An eye-opening report on what happens to "unaccompanied children" or "UAC" after they cross the border into the United States.
Andrew Arthur with the Center for Immigration Studies highlights statistics showing where most of these children are placed once in the U.S.:
Generally, most [Unaccompanied Minors] are released to a parent or other family member in this country, the majority of whom do not have lawful status in the United States.--Andrew Arthur, Center for Immigration Studies
Arthur cites statistics made public by Sen. Ron Johnson, R-Wisconsin.
- Between July 2018 and January 2019, 23,445 UACs were released to sponsors.
- Of those sponsors, 18,459 (79%) had no status in the U.S.
- 21 were under final orders from removal.
- Six were denied asylum and were appealing to federal court.
- 638 (3%) were in removal proceedings.
Below are excerpts from Arthur's findings. The entire report can be read here.
Flawed U.S. laws and policies encourage UACs to make that trip to the United States, and encourage the parents and other relatives of those UACs to pay criminal organizations to bring them to this country. In particular, [under the Trafficking Victims Protection Reauthorization Act of 2008 (TVPRA)], the Department of Homeland Security (DHS) is required to turn all of those UACs from non-contiguous countries (that is every country other than Canada and Mexico) over to the Office of Refugee Resettlement (ORR) in the Department of Health and Human Services (HHS) within 48 hours of the point at which they were identified as UACs, for prompt placement in the least restrictive setting "that is in the best interest of the child". In FY 2018, the average UAC spent 60 days in an ORR shelter before being released.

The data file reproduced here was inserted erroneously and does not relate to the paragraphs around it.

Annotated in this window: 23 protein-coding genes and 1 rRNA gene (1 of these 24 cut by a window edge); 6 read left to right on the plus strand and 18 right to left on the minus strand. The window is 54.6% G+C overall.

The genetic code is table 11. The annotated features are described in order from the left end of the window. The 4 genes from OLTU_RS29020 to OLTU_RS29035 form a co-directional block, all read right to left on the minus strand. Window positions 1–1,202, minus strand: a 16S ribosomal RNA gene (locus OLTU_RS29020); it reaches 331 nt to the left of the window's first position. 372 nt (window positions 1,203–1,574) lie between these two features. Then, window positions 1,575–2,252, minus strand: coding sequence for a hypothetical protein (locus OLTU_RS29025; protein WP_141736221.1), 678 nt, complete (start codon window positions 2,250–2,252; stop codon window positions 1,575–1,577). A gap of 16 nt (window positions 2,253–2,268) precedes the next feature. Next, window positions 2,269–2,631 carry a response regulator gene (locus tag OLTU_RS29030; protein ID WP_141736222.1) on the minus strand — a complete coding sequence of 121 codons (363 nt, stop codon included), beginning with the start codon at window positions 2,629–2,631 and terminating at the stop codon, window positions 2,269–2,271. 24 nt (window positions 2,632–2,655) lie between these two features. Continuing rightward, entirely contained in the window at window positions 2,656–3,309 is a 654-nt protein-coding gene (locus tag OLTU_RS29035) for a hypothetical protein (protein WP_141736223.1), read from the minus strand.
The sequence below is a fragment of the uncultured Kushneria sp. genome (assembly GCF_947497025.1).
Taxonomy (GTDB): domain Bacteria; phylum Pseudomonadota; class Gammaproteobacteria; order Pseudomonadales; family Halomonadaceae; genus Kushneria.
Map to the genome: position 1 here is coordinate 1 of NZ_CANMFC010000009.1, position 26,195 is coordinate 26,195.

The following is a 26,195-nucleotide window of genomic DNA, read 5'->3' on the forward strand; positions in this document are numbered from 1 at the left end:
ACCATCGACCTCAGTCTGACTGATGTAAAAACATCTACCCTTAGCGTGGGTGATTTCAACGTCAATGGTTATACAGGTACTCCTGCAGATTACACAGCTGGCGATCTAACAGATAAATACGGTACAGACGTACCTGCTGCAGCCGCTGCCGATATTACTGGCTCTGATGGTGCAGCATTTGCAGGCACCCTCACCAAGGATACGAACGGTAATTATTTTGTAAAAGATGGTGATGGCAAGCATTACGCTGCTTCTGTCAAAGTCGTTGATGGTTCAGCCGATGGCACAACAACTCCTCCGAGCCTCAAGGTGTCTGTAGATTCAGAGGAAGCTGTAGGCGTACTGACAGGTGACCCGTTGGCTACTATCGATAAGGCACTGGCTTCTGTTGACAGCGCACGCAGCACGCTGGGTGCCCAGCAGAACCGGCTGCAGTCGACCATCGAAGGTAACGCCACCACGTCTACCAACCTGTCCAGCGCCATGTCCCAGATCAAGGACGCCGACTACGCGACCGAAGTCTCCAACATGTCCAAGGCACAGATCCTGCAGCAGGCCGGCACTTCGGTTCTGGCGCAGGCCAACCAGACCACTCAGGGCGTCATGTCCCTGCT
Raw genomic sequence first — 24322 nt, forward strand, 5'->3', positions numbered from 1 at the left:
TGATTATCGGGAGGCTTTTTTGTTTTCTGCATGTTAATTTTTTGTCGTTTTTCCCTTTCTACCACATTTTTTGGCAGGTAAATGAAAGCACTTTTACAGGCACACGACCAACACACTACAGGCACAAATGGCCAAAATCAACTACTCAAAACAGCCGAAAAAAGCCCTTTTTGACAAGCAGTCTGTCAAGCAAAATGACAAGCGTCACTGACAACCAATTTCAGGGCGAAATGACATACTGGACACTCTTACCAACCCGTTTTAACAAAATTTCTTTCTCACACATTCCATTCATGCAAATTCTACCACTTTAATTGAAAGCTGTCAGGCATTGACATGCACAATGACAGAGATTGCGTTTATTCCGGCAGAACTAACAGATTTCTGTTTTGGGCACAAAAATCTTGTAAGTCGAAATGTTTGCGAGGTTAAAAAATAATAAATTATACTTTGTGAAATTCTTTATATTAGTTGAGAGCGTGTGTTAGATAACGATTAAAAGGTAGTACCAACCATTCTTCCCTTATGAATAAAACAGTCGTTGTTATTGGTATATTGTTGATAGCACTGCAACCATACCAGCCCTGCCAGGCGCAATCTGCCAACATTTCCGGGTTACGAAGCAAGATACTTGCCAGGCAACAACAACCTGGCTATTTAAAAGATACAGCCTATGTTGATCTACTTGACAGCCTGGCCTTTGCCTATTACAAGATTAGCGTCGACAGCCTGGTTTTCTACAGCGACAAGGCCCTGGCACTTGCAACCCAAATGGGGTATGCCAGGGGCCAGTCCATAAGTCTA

There is strong evidence to support the conclusion that many, if not most, of these sponsors are the ones who are paying the smugglers to bring these UACs to the United States. For example, consider the order of Judge Andrew Hanen of the U.S. District Court for the Southern District of Texas in U.S. v. Nava-Martinez, in which the defendant was convicted of smuggling a Salvadoran minor to the United States:
This is the fourth case with the same factual situation this Court has had in as many weeks. In all the cases, human traffickers who smuggled minor children were apprehended short of delivering the children to their ultimate destination. In all cases, a parent, if not both parents, of the children was in this country illegally. That parent initiated the conspiracy to smuggle the minors into the country illegally. He or she also funded the conspiracy. In each case, the DHS completed the criminal conspiracy, instead of enforcing the laws of the United States, by delivering the minors into the custody of the parent living illegally in the United States. In response to this Court's inquiry about this policy in the instant case, the Government responded with a copy of the 1997 Flores v. Reno ... settlement agreement and a copy of a portion of the Homeland Security Act. No other explanation was offered — no doubt because there is no explanation. The DHS has simply chosen not to enforce the United States' border security laws.
According to U.S. Customs and Border Protection statistics, through March 2019, 35,898 UACs have been apprehended by the U.S. Border Patrol entering the United States illegally in the first six months of FY 2019. That compares to 50,036 in all of FY 2018, and 41,435 in FY 2017.